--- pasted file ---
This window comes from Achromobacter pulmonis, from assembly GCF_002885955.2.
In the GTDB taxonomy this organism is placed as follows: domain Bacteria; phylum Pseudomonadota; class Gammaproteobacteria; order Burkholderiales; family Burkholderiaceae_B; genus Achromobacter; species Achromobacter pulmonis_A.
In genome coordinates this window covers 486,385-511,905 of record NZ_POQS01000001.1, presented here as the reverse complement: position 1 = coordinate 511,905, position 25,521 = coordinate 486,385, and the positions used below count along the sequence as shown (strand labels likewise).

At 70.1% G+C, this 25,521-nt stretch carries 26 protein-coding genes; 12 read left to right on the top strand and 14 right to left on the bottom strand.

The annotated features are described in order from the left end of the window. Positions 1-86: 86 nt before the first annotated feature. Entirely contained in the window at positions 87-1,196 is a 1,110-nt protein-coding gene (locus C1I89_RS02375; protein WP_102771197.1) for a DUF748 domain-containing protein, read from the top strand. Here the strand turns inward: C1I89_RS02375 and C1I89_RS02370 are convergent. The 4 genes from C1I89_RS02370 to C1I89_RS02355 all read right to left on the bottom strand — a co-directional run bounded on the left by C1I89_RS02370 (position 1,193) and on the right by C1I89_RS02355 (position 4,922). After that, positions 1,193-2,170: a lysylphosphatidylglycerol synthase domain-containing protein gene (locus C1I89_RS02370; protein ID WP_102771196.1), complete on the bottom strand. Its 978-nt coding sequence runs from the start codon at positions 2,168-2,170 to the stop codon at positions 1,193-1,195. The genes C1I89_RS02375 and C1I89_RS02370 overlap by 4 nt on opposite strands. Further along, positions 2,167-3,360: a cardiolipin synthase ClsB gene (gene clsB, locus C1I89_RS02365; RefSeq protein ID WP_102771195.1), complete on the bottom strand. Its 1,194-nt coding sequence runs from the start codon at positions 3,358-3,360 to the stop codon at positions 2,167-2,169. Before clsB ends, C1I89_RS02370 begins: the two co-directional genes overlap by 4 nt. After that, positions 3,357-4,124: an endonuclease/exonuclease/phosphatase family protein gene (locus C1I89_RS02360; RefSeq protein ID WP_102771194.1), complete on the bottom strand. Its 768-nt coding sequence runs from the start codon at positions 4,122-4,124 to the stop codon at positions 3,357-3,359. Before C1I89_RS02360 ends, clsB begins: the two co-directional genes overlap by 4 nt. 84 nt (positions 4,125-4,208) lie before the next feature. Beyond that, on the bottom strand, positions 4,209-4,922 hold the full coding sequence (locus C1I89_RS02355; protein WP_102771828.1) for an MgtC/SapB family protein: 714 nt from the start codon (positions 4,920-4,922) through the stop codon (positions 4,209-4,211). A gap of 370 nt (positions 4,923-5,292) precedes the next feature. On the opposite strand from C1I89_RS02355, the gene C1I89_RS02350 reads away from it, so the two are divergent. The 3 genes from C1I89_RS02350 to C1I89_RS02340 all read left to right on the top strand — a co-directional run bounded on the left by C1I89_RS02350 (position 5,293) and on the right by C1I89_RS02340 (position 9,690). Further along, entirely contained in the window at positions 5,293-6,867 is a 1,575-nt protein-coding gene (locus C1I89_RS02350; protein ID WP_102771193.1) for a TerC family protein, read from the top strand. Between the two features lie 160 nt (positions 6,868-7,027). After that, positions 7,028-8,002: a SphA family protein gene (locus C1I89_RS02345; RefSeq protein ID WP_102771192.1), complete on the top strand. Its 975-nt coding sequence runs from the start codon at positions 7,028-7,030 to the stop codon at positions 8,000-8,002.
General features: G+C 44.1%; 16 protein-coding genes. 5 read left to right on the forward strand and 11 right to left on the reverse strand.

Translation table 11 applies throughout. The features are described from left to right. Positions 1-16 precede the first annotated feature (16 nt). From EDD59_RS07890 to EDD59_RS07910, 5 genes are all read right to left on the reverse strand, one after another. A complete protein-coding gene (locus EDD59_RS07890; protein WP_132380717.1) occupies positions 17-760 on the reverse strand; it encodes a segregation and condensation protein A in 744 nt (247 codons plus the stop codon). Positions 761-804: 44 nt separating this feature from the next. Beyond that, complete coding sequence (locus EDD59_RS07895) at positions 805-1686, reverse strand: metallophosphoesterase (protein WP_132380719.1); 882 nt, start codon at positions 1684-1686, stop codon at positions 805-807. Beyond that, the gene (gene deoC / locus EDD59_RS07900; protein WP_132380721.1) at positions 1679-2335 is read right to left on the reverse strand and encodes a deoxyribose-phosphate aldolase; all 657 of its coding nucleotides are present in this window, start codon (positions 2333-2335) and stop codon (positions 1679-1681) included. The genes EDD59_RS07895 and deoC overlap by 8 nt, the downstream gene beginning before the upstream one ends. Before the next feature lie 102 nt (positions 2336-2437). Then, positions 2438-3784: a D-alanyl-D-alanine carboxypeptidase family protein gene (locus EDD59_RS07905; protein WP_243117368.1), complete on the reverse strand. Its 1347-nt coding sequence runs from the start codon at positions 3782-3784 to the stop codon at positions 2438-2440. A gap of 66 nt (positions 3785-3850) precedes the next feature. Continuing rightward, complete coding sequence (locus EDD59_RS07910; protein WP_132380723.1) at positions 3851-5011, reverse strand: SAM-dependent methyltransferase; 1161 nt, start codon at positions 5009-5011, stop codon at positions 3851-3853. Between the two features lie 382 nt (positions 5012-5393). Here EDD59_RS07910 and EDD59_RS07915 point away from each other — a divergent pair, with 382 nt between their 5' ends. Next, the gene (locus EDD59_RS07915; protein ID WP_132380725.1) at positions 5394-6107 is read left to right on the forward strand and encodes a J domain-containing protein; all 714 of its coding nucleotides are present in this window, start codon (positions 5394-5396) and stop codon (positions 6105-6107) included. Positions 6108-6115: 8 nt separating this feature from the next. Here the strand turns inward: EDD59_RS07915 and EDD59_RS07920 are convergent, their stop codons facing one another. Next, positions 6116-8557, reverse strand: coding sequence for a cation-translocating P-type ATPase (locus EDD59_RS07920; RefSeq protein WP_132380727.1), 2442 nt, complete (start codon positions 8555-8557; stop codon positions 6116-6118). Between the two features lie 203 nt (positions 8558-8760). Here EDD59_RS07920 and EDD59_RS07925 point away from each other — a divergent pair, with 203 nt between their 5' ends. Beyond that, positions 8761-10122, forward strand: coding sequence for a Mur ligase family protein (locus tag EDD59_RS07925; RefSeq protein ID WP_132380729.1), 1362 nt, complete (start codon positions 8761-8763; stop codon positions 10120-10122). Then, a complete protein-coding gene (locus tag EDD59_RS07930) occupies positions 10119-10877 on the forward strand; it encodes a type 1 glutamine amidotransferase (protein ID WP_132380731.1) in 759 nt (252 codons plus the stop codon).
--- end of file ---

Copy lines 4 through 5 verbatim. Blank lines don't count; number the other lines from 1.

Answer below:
At 70.1% G+C, this 25,521-nt stretch carries 26 protein-coding genes; 12 read left to right on the top strand and 14 right to left on the bottom strand.

The annotated features are described in order from the left end of the window. Positions 1-86: 86 nt before the first annotated feature. Entirely contained in the window at positions 87-1,196 is a 1,110-nt protein-coding gene (locus C1I89_RS02375; protein WP_102771197.1) for a DUF748 domain-containing protein, read from the top strand. Here the strand turns inward: C1I89_RS02375 and C1I89_RS02370 are convergent. The 4 genes from C1I89_RS02370 to C1I89_RS02355 all read right to left on the bottom strand — a co-directional run bounded on the left by C1I89_RS02370 (position 1,193) and on the right by C1I89_RS02355 (position 4,922). After that, positions 1,193-2,170: a lysylphosphatidylglycerol synthase domain-containing protein gene (locus C1I89_RS02370; protein ID WP_102771196.1), complete on the bottom strand. Its 978-nt coding sequence runs from the start codon at positions 2,168-2,170 to the stop codon at positions 1,193-1,195. The genes C1I89_RS02375 and C1I89_RS02370 overlap by 4 nt on opposite strands. Further along, positions 2,167-3,360: a cardiolipin synthase ClsB gene (gene clsB, locus C1I89_RS02365; RefSeq protein ID WP_102771195.1), complete on the bottom strand. Its 1,194-nt coding sequence runs from the start codon at positions 3,358-3,360 to the stop codon at positions 2,167-2,169. Before clsB ends, C1I89_RS02370 begins: the two co-directional genes overlap by 4 nt. After that, positions 3,357-4,124: an endonuclease/exonuclease/phosphatase family protein gene (locus C1I89_RS02360; RefSeq protein ID WP_102771194.1), complete on the bottom strand. Its 768-nt coding sequence runs from the start codon at positions 4,122-4,124 to the stop codon at positions 3,357-3,359. Before C1I89_RS02360 ends, clsB begins: the two co-directional genes overlap by 4 nt. 84 nt (positions 4,125-4,208) lie before the next feature. Beyond that, on the bottom strand, positions 4,209-4,922 hold the full coding sequence (locus C1I89_RS02355; protein WP_102771828.1) for an MgtC/SapB family protein: 714 nt from the start codon (positions 4,920-4,922) through the stop codon (positions 4,209-4,211). A gap of 370 nt (positions 4,923-5,292) precedes the next feature. On the opposite strand from C1I89_RS02355, the gene C1I89_RS02350 reads away from it, so the two are divergent. The 3 genes from C1I89_RS02350 to C1I89_RS02340 all read left to right on the top strand — a co-directional run bounded on the left by C1I89_RS02350 (position 5,293) and on the right by C1I89_RS02340 (position 9,690). Further along, entirely contained in the window at positions 5,293-6,867 is a 1,575-nt protein-coding gene (locus C1I89_RS02350; protein ID WP_102771193.1) for a TerC family protein, read from the top strand. Between the two features lie 160 nt (positions 6,868-7,027). After that, positions 7,028-8,002: a SphA family protein gene (locus C1I89_RS02345; RefSeq protein ID WP_102771192.1), complete on the top strand. Its 975-nt coding sequence runs from the start codon at positions 7,028-7,030 to the stop codon at positions 8,000-8,002.